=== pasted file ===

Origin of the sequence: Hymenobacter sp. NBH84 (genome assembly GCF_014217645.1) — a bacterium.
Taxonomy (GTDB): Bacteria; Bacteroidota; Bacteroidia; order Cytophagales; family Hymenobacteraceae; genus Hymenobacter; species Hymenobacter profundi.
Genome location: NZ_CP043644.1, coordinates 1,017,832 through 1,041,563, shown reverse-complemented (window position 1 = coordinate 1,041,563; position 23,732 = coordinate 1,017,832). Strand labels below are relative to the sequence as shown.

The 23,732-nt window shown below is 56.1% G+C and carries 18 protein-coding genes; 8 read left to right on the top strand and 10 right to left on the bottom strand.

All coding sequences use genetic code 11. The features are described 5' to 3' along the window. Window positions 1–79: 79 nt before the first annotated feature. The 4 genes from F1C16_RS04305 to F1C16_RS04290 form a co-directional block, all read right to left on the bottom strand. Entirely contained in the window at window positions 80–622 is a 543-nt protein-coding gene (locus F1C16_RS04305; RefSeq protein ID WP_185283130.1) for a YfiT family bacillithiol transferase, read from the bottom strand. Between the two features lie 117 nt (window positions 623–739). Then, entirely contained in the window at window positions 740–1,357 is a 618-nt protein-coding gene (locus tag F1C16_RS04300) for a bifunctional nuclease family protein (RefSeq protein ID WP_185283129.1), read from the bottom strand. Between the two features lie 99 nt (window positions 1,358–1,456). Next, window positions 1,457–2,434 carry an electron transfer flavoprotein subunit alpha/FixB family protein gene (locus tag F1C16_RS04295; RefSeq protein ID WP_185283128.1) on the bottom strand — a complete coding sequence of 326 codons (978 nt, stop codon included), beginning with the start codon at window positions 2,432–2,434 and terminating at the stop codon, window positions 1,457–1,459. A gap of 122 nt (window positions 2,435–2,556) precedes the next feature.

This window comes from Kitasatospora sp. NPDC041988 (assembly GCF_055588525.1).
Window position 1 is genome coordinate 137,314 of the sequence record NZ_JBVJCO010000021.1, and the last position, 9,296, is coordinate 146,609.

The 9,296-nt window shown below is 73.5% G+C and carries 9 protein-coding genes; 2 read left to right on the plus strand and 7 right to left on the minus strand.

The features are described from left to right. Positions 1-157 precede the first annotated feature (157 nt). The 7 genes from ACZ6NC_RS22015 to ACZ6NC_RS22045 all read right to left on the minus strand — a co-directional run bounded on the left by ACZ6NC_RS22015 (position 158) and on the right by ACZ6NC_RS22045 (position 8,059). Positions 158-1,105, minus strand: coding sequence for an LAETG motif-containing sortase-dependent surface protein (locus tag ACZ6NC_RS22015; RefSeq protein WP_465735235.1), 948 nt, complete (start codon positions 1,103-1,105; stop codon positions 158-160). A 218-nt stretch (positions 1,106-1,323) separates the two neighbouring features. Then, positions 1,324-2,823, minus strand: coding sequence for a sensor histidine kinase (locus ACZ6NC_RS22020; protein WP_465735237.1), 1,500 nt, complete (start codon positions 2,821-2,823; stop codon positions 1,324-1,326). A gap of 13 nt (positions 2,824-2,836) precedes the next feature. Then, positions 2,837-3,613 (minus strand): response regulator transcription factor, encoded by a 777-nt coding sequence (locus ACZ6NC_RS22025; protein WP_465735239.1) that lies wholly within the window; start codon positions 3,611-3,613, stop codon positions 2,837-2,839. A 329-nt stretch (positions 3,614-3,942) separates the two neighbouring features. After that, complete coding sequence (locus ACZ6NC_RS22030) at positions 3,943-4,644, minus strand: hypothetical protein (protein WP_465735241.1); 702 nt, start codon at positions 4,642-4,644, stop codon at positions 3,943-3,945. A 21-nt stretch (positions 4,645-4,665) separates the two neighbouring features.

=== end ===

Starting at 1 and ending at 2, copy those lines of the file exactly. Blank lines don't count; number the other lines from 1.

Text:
Origin of the sequence: Hymenobacter sp. NBH84 (genome assembly GCF_014217645.1) — a bacterium.
Taxonomy (GTDB): Bacteria; Bacteroidota; Bacteroidia; order Cytophagales; family Hymenobacteraceae; genus Hymenobacter; species Hymenobacter profundi.